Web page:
Flour the top of the dough and your hands and lightly knead the dough. You may have to sprinkle on more flour to keep it from sticking to your surface. Lightly press the dough into a circle about 8 in or 20cm across and about 1/2 in or 1cm thick. Sprinkle on a little more flour and flip the circle over.

Preheat heavy based flat griddle or skillet on medium to low heat.

Flour a sharp knife and cut the dough circle into quarters.

Add a couple of teaspoons of lard (or oil) to the preheated griddle and transfer the farls to the pan when the lard is melted and hot.

Cook the farls for about 3-4 minutes on that first side, watching carefully that they don’t burn.

Add a little more lard or oil and turn the farls over. Cook them for about 10-12 minutes in total, turning regularly so that they cook evenly.

Serve with just butter and jam or as part of a big breakfast.

We loved these! The only thing I’d do differently the next time is to cut the dough circle into eighths instead of quarters, which would change the name I suppose. Don’t think about it too much. Just make them! They "bake" up nicely.

Our Bread Bakers host this month is Wendy from A Day in the Life on the Farm. She challenged us to bake an Irish bread since, of course, St. Patrick’s Day is this week. Who knew there were so many? Check them out!
#BreadBakers is a group of bread loving bakers who get together once a month to bake bread with a common ingredient or theme. You can see all our of lovely bread by following our Pinterest board right here. Links are also updated after each event on the #BreadBakers home page. We take turns hosting each month and choosing the theme/ingredient.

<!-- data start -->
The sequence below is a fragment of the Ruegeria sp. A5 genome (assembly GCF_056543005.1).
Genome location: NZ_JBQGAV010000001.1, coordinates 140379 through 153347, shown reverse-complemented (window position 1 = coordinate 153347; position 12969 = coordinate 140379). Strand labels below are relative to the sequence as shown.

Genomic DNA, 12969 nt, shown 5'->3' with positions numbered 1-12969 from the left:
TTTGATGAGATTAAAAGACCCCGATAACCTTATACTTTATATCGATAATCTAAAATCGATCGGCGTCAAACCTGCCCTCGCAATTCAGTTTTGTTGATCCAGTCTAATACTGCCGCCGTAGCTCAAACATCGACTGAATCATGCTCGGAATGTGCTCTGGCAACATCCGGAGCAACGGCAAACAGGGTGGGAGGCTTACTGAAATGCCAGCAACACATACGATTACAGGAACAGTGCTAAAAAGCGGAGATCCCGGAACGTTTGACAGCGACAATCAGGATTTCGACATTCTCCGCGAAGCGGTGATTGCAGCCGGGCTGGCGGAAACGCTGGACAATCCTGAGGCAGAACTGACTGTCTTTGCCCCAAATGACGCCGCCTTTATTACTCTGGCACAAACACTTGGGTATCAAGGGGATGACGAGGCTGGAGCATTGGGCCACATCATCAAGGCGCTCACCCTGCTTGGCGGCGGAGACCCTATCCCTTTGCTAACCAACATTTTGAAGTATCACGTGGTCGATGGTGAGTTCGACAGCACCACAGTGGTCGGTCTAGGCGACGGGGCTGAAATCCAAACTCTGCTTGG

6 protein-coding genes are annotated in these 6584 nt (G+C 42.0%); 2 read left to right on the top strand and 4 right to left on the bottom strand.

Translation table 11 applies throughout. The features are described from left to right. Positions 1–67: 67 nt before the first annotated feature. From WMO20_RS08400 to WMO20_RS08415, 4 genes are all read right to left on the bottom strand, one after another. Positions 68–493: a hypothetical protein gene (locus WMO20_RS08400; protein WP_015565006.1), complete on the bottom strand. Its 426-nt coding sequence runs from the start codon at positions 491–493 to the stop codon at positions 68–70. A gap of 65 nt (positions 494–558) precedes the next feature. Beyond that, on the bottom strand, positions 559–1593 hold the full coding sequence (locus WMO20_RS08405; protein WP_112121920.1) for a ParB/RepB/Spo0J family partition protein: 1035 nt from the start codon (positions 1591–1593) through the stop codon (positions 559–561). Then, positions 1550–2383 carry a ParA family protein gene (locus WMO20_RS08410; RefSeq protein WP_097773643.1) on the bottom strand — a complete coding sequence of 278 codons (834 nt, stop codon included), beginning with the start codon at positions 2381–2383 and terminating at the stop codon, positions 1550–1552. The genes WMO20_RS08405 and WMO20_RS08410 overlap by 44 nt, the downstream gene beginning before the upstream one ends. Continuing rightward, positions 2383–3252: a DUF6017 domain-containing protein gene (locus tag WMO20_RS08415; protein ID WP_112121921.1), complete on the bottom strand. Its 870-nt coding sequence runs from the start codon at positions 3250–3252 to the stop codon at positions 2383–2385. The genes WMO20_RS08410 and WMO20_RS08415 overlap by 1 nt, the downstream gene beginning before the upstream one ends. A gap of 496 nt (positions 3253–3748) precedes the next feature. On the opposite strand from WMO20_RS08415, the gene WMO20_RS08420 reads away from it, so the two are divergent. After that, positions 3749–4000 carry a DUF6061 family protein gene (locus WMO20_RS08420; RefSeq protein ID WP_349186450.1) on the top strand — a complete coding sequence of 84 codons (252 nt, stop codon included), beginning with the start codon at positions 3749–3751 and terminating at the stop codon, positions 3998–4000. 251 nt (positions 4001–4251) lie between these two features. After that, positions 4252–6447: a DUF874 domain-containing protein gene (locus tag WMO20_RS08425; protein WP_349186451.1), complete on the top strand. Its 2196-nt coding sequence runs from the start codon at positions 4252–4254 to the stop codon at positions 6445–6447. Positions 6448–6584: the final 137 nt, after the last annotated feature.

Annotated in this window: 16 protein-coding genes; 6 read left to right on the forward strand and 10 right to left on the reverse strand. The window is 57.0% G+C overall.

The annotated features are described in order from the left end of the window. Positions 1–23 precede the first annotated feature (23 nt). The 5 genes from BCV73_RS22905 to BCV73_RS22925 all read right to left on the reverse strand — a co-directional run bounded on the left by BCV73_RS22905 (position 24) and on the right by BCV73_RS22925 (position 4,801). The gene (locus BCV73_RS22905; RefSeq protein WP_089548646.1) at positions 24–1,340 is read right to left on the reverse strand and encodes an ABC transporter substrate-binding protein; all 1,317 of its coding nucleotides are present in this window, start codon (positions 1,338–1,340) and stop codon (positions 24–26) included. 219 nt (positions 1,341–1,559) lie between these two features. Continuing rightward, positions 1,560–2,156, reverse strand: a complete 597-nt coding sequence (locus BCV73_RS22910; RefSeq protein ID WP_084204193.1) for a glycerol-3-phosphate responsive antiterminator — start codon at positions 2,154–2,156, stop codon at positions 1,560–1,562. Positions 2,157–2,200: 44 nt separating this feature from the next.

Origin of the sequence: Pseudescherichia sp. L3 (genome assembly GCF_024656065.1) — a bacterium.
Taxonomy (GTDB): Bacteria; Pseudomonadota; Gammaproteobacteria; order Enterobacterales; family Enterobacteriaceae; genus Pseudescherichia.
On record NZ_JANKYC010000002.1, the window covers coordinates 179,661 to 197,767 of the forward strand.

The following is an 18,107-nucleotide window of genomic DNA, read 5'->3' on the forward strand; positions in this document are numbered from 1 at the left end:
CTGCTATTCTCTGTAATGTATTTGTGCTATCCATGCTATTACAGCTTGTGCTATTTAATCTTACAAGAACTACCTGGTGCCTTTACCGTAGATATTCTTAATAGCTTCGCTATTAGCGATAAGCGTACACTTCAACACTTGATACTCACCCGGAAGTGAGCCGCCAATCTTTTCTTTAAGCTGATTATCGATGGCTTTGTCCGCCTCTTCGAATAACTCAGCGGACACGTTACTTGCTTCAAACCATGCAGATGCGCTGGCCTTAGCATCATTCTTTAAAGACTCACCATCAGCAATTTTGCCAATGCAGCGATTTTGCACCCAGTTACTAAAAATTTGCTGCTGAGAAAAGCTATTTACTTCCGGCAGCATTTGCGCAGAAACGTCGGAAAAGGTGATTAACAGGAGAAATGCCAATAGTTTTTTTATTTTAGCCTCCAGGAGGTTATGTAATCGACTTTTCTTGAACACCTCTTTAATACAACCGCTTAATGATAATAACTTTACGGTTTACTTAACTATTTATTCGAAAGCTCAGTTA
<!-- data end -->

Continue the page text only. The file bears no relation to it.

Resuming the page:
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Tuesday, January 10, 2017

Honey Oatmeal Bread #BreadBakers

This honey oatmeal bread is baked with all-purpose flour, wholemeal flour and oats, with just enough honey to slightly sweeten it. It has a tender crumb and a crunchy golden crust.

This month my Bread Bakers are here to support your efforts to eat healthier, if indeed, you are making an effort. I know there are a lot of people who make resolutions of such things this time of year. You might well be one of them. Here’s what I can promise you, even if you are not: The Bread Bakers are a talented, creative group. The breads they bake will be delicious, whatever the theme.

Our host today is Pavani from Cook’s Hideout and so "healthy breads" for January is her chosen theme. Since my co-creator of Bread Bakers stepped down a few months ago, Pavani has been a big help behind the scenes and I am grateful to her for stepping forward to take the first month of 2017. In fact, thanks to lots of members volunteering to host, we’ve got some great themes coming up for you this year! Stay tuned for February when we will take on pancakes.

Perhaps this could be the year you start baking homemade bread! Think about it. This may be a much easier resolution to keep than most. You can start with this easy honey oatmeal bread.

1/4 cup or 60ml warm water
2 teaspoons active dried yeast
1/4 cup or 60ml honey
1 cup or 240ml milk
2 tablespoons unsalted butter, plus extra for greasing the bowl/pan
2 - 2 1/2 cups or 250- 312g flour
1 cup or 120g wholemeal bread flour
3/4 cups or 70g oats - quick cooking, but not instant
1 1/2 teaspoons salt

Optional - to decorate before baking:
2 tablespoons runny honey
2 tablespoons rolled oats